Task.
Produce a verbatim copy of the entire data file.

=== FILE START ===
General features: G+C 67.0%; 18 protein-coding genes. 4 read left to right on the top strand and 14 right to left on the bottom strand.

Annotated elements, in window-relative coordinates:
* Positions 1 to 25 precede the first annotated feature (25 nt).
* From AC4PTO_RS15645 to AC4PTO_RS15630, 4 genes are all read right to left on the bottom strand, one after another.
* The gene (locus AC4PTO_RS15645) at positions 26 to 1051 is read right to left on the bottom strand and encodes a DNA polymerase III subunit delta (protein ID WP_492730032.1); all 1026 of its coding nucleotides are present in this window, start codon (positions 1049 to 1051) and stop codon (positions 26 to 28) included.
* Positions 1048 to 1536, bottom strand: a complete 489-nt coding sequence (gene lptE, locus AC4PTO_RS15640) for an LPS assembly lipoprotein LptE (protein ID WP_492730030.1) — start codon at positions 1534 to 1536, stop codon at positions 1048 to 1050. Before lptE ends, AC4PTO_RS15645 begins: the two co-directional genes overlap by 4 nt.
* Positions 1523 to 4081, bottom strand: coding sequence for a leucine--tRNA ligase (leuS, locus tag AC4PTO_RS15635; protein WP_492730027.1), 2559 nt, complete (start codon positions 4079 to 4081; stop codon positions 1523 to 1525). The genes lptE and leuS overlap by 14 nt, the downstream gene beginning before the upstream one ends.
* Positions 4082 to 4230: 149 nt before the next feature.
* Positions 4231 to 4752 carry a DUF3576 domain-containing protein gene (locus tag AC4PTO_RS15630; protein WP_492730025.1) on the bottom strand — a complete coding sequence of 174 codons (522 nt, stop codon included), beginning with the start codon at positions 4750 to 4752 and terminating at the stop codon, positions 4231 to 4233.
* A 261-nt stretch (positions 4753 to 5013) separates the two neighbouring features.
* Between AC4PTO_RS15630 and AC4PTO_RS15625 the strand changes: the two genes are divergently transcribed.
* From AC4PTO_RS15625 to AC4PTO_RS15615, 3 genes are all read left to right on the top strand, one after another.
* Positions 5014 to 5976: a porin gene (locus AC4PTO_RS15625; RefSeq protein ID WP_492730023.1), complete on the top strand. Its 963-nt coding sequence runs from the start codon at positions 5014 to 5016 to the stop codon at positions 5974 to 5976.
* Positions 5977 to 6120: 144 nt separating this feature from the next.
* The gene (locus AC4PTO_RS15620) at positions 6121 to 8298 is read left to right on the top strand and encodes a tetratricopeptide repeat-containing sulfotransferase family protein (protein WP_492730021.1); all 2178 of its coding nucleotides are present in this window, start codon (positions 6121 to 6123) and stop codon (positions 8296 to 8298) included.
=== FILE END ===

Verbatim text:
General features: G+C 67.0%; 18 protein-coding genes. 4 read left to right on the top strand and 14 right to left on the bottom strand.

Annotated elements, in window-relative coordinates:
* Positions 1 to 25 precede the first annotated feature (25 nt).
* From AC4PTO_RS15645 to AC4PTO_RS15630, 4 genes are all read right to left on the bottom strand, one after another.
* The gene (locus AC4PTO_RS15645) at positions 26 to 1051 is read right to left on the bottom strand and encodes a DNA polymerase III subunit delta (protein ID WP_492730032.1); all 1026 of its coding nucleotides are present in this window, start codon (positions 1049 to 1051) and stop codon (positions 26 to 28) included.
* Positions 1048 to 1536, bottom strand: a complete 489-nt coding sequence (gene lptE, locus AC4PTO_RS15640) for an LPS assembly lipoprotein LptE (protein ID WP_492730030.1) — start codon at positions 1534 to 1536, stop codon at positions 1048 to 1050. Before lptE ends, AC4PTO_RS15645 begins: the two co-directional genes overlap by 4 nt.
* Positions 1523 to 4081, bottom strand: coding sequence for a leucine--tRNA ligase (leuS, locus tag AC4PTO_RS15635; protein WP_492730027.1), 2559 nt, complete (start codon positions 4079 to 4081; stop codon positions 1523 to 1525). The genes lptE and leuS overlap by 14 nt, the downstream gene beginning before the upstream one ends.
* Positions 4082 to 4230: 149 nt before the next feature.
* Positions 4231 to 4752 carry a DUF3576 domain-containing protein gene (locus tag AC4PTO_RS15630; protein WP_492730025.1) on the bottom strand — a complete coding sequence of 174 codons (522 nt, stop codon included), beginning with the start codon at positions 4750 to 4752 and terminating at the stop codon, positions 4231 to 4233.
* A 261-nt stretch (positions 4753 to 5013) separates the two neighbouring features.
* Between AC4PTO_RS15630 and AC4PTO_RS15625 the strand changes: the two genes are divergently transcribed.
* From AC4PTO_RS15625 to AC4PTO_RS15615, 3 genes are all read left to right on the top strand, one after another.
* Positions 5014 to 5976: a porin gene (locus AC4PTO_RS15625; RefSeq protein ID WP_492730023.1), complete on the top strand. Its 963-nt coding sequence runs from the start codon at positions 5014 to 5016 to the stop codon at positions 5974 to 5976.
* Positions 5977 to 6120: 144 nt separating this feature from the next.
* The gene (locus AC4PTO_RS15620) at positions 6121 to 8298 is read left to right on the top strand and encodes a tetratricopeptide repeat-containing sulfotransferase family protein (protein WP_492730021.1); all 2178 of its coding nucleotides are present in this window, start codon (positions 6121 to 6123) and stop codon (positions 8296 to 8298) included.